Holy grail timelapse

These timelapse are shot during the sunset or sunlight. With changing sunlight, the camera’s exposure settings are also changed. Usually, only people good at using manual settings of camera can explore this time-lapse

Aerial Hyperlapse

These timelapse are shot using drones or from a helicopter or plane. Series of still images are shot aerially at various intervals and played back at a cinematic frame rate.

Transition timelapse

These are shot to show the growth, decay, or simply the change. These can be plant lapse showing a seed turning into a grown plant, day to night or night to day transition, fruit ripening/decay, change of form, etc.

Have a look here – Video by Pixabay from Pexels

Equipment for Time-lapse Photography:

Shooting with Smartphone

Smartphone time-lapse cannot meet the quality of digital camera time-lapse, but they have an edge in equipment.

The only gear you need is a tripod/monopod. Time-lapse involves shooting the same frame over and over continuously after intervals. That isn’t easy without a tripod.

Shooting with Digital Camera:


Any camera can do the job. Nowadays, even low-end and cheap cameras have built-in modes for time-lapse.

If you are into some specific sub-niche, which camera can work the best for you can vary. For dimly-lit situations such as shooting Astro time-lapse, cameras with higher ISO settings work the best. For landscapes, full frame or wide-angle cameras do the best job.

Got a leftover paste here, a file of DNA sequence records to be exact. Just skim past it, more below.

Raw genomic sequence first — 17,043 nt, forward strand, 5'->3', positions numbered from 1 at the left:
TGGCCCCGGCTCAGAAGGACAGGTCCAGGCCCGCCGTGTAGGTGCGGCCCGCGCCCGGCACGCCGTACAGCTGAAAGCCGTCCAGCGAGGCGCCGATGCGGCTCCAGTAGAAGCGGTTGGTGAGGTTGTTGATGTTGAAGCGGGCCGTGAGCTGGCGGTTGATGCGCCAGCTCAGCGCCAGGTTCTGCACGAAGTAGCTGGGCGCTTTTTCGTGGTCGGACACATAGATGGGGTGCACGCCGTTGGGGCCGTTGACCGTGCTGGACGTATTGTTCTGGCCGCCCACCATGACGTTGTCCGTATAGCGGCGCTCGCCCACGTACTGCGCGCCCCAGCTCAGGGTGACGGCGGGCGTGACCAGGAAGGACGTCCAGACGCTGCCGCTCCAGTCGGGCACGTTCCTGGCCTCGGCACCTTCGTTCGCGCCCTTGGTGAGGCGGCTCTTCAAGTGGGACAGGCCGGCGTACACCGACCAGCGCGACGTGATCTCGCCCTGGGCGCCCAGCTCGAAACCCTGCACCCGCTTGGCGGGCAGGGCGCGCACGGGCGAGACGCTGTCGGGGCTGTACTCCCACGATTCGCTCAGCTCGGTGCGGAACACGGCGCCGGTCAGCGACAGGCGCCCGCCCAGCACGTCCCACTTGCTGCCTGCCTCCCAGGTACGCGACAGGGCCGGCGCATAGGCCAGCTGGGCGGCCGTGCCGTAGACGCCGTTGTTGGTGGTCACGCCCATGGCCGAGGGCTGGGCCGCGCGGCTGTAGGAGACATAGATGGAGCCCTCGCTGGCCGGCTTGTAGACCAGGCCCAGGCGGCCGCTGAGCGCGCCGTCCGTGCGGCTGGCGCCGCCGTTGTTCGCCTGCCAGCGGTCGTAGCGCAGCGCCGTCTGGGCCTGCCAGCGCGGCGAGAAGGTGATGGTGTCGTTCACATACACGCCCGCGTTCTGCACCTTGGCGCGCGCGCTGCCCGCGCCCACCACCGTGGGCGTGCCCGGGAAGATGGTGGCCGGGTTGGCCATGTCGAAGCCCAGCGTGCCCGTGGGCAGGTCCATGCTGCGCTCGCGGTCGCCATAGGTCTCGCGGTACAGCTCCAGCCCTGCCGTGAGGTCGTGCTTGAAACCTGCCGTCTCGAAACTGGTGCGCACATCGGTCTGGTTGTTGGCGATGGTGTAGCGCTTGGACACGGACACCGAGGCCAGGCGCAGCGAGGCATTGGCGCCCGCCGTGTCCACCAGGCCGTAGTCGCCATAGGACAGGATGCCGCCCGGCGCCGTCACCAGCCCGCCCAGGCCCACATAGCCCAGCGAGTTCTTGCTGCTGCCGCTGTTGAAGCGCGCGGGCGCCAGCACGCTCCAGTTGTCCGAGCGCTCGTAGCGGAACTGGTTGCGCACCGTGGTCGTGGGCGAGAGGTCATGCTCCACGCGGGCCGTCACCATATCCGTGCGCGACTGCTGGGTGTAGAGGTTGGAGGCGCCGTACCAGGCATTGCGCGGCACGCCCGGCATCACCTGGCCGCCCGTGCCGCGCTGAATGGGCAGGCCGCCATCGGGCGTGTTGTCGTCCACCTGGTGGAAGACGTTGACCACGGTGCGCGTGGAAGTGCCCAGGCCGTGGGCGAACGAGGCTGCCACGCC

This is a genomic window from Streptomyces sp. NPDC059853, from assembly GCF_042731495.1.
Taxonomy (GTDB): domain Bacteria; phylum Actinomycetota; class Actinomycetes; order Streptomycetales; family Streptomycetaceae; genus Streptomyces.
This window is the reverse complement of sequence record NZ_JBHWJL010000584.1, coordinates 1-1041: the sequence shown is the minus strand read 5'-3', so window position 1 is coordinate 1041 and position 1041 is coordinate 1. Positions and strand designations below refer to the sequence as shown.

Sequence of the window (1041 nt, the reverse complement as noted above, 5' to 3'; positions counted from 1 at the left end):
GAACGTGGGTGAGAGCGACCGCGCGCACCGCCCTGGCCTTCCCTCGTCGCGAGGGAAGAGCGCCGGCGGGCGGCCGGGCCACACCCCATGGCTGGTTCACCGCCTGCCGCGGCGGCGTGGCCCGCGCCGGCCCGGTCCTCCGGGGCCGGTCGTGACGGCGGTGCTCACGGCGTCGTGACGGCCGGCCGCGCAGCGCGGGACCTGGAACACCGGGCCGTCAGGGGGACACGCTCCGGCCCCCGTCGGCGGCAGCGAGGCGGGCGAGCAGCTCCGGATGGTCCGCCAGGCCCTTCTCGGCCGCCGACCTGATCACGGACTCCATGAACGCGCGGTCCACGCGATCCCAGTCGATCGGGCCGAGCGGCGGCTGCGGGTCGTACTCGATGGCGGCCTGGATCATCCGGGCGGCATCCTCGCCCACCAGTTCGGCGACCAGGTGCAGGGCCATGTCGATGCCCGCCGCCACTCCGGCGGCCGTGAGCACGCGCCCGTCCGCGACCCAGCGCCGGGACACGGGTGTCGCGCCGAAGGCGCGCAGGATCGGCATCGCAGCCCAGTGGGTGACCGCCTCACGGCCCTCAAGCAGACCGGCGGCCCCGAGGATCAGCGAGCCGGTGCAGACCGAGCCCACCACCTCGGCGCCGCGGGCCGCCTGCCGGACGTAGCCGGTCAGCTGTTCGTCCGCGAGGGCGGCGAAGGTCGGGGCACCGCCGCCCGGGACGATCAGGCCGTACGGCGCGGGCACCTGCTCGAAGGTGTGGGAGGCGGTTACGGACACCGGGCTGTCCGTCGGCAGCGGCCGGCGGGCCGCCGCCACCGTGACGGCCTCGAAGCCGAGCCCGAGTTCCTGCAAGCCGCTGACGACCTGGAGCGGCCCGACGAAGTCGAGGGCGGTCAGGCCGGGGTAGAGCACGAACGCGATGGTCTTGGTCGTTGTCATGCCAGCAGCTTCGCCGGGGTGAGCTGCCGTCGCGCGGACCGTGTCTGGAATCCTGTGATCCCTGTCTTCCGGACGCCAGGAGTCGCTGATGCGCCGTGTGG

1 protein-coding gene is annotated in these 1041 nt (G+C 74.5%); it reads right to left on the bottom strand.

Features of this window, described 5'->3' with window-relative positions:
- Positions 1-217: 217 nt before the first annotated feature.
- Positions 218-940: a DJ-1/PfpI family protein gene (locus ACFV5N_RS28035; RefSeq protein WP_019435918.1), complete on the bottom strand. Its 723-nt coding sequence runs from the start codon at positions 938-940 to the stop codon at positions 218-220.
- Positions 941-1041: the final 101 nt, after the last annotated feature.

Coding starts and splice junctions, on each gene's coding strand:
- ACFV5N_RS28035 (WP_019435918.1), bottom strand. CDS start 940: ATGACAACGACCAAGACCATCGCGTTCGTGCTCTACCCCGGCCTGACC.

If you want professional-level results or invest in a dedicated camera for timelapse, invest in a mirrorless camera.


Either shooting with a smartphone or a DSLR, using a tripod is a must. The camera needs to be perfectly still in this niche and that too for quite a while, and that isn’t easy when the camera is held in hands.

Besides time-lapse photography, investment in a good tripod always pays off. It plays a massive role in getting sharp footage.


This gadget allows photographers to pre-determine how many photos the camera will take and at what time interval. Using this, one does not have to click the shutter after every interval.

Storage cards

Time-lapse shots require a lot more space than regular footage. A memory card can get full even with a single image. At least 2-3 spare memory cards are essential when you are exploring this niche.

ND Light filters

Time-lapse photography involves shooting at longer shutter speeds. ND Light filters come in handy when shooting on such settings.